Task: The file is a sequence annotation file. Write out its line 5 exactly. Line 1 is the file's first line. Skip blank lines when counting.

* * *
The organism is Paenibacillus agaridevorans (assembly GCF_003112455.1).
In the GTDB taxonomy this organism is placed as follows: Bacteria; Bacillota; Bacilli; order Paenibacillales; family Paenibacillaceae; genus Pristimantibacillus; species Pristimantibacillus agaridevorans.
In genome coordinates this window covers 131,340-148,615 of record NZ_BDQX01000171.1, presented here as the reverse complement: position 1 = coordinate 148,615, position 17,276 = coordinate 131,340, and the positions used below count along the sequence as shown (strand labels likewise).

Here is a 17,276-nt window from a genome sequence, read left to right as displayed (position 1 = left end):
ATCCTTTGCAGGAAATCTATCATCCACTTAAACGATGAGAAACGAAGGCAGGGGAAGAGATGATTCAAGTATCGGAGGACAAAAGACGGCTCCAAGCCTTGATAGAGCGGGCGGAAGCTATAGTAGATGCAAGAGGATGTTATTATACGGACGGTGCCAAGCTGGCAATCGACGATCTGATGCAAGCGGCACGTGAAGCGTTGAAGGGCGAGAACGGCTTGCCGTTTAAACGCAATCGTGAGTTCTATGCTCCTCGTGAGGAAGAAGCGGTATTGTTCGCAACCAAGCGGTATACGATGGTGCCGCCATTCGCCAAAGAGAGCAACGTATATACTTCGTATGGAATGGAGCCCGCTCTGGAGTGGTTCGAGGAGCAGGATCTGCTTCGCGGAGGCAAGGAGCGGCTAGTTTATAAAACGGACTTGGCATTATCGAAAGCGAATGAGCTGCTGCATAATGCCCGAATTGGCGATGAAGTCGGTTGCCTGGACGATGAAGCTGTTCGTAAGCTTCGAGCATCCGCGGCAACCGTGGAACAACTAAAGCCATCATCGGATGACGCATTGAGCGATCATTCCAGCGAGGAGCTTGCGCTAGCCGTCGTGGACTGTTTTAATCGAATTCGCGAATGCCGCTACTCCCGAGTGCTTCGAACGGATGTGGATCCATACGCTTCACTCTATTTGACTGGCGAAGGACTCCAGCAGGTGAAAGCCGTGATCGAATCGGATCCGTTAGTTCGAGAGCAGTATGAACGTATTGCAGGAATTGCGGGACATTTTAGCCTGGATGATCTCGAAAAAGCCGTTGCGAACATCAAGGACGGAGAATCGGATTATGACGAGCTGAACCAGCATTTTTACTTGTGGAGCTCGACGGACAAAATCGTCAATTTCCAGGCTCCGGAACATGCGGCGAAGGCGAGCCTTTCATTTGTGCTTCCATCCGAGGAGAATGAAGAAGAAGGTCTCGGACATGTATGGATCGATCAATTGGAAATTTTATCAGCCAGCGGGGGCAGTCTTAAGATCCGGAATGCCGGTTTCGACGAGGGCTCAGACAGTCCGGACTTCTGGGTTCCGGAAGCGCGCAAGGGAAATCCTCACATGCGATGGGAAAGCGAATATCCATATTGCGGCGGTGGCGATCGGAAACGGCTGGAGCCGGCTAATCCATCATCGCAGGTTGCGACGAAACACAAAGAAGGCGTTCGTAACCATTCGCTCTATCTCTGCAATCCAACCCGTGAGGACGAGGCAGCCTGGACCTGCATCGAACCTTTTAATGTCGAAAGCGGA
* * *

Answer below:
ATCCTTTGCAGGAAATCTATCATCCACTTAAACGATGAGAAACGAAGGCAGGGGAAGAGATGATTCAAGTATCGGAGGACAAAAGACGGCTCCAAGCCTTGATAGAGCGGGCGGAAGCTATAGTAGATGCAAGAGGATGTTATTATACGGACGGTGCCAAGCTGGCAATCGACGATCTGATGCAAGCGGCACGTGAAGCGTTGAAGGGCGAGAACGGCTTGCCGTTTAAACGCAATCGTGAGTTCTATGCTCCTCGTGAGGAAGAAGCGGTATTGTTCGCAACCAAGCGGTATACGATGGTGCCGCCATTCGCCAAAGAGAGCAACGTATATACTTCGTATGGAATGGAGCCCGCTCTGGAGTGGTTCGAGGAGCAGGATCTGCTTCGCGGAGGCAAGGAGCGGCTAGTTTATAAAACGGACTTGGCATTATCGAAAGCGAATGAGCTGCTGCATAATGCCCGAATTGGCGATGAAGTCGGTTGCCTGGACGATGAAGCTGTTCGTAAGCTTCGAGCATCCGCGGCAACCGTGGAACAACTAAAGCCATCATCGGATGACGCATTGAGCGATCATTCCAGCGAGGAGCTTGCGCTAGCCGTCGTGGACTGTTTTAATCGAATTCGCGAATGCCGCTACTCCCGAGTGCTTCGAACGGATGTGGATCCATACGCTTCACTCTATTTGACTGGCGAAGGACTCCAGCAGGTGAAAGCCGTGATCGAATCGGATCCGTTAGTTCGAGAGCAGTATGAACGTATTGCAGGAATTGCGGGACATTTTAGCCTGGATGATCTCGAAAAAGCCGTTGCGAACATCAAGGACGGAGAATCGGATTATGACGAGCTGAACCAGCATTTTTACTTGTGGAGCTCGACGGACAAAATCGTCAATTTCCAGGCTCCGGAACATGCGGCGAAGGCGAGCCTTTCATTTGTGCTTCCATCCGAGGAGAATGAAGAAGAAGGTCTCGGACATGTATGGATCGATCAATTGGAAATTTTATCAGCCAGCGGGGGCAGTCTTAAGATCCGGAATGCCGGTTTCGACGAGGGCTCAGACAGTCCGGACTTCTGGGTTCCGGAAGCGCGCAAGGGAAATCCTCACATGCGATGGGAAAGCGAATATCCATATTGCGGCGGTGGCGATCGGAAACGGCTGGAGCCGGCTAATCCATCATCGCAGGTTGCGACGAAACACAAAGAAGGCGTTCGTAACCATTCGCTCTATCTCTGCAATCCAACCCGTGAGGACGAGGCAGCCTGGACCTGCATCGAACCTTTTAATGTCGAAAGCGGA